• Further information about blood samples: please see here for more information on what to expect. If you don’t like needles, you can tell the person taking the sample so they can help you feel more at ease.
  • Smoking. You will be asked whether you smoke. Please note, if you are taking antipsychotics and you wish to change your smoking habits, please consult with your GP. Smoking can impact on the dosage required for your medication.
  • Alcohol. You will be asked whether you drink alcohol, and if so, how much.

You may also be asked about things like any medication that you are taking, your diet, exercise and physical activity, and if you have taken up any offers for national screening programmes (such as cervical screening). It’s important to remember to be as honest as possible when being asked questions, the healthcare professional carrying out your physical health check won’t judge you based on your answers. They are there to support and help you.

You’ll be offered advice about how you can improve your health and any follow up action that is needed after the check.

If you would like more information health checks, including what to expect after a health check click here

Reasonable adjustments

Healthcare workers have to be flexible to help people with mental illness use their service. You could ask for changes in the way they support you. This is called making reasonable adjustments and it is required under the Equality Act 2010.

This should happen when you book and attend your annual physical health check, when you visit the doctor’s surgery if you are unwell, when you go to the dentist or pharmacist, and at the hospital.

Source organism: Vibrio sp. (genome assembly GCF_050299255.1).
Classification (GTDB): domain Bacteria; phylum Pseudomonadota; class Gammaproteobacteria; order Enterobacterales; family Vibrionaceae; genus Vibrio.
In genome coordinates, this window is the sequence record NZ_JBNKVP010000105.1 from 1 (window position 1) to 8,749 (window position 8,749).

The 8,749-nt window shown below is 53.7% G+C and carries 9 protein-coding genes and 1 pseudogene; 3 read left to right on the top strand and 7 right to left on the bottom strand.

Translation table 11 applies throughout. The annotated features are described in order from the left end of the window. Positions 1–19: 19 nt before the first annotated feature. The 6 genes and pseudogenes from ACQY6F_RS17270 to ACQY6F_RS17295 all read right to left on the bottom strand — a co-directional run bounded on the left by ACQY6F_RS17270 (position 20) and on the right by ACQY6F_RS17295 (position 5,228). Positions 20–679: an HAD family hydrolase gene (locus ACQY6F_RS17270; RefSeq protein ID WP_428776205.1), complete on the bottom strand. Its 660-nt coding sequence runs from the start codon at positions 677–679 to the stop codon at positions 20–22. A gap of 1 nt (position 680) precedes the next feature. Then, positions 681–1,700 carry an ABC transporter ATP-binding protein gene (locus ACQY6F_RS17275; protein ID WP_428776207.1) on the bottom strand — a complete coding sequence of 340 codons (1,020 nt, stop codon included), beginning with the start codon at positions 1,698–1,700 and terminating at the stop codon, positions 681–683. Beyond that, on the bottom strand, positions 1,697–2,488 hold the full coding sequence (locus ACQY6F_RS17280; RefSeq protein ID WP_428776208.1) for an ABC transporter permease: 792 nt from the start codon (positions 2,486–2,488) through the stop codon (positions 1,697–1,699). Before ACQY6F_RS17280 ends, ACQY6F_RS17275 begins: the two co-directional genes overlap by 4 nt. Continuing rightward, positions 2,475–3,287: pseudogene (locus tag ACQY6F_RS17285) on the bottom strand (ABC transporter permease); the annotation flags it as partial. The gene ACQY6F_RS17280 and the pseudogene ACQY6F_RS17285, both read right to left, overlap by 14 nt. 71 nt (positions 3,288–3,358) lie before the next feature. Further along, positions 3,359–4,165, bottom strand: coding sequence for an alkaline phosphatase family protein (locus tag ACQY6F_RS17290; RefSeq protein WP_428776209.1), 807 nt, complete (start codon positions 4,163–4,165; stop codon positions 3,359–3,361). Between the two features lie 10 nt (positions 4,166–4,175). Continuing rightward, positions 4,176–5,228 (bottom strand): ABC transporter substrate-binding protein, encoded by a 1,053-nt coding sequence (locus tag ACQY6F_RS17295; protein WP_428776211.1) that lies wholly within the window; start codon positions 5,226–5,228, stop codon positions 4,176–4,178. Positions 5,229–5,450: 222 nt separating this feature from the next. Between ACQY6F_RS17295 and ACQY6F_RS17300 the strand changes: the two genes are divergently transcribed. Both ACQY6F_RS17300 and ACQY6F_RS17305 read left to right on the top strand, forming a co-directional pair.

Things you can do include:

  • Make sure your doctor knows about your diagnosis.
  • Tell your doctor or healthcare worker what they can do to help make things easier for you.
  • There might be things they can do differently to make you feel more relaxed.
  • If you have a friend, family or carer they can also attend the appointment if you need their support.

Other information about looking after your health:

Taking control over our own physical health can feel empowering. There are numerous resources below, including on looking after your physical health during Covid-19, healthy eating, moving more and exercise, smoking, and links to information about local activities and events.

Information looking after your health during Covid-19:

Information about staying active and healthy eating:

Other useful information:

Information on health conditions:

These are some of the physical health conditions that people with severe mental illness may be more likely to experience:

Preventable Health Problems – info from the NHS website 

Cardiovascular Disease – click here for information from the NHS website 

Respiratory Disease – Click here for information from the NHS website 

Hypertension – Click here for information from the NHS website 

Diabetes – Click here for information from the NHS website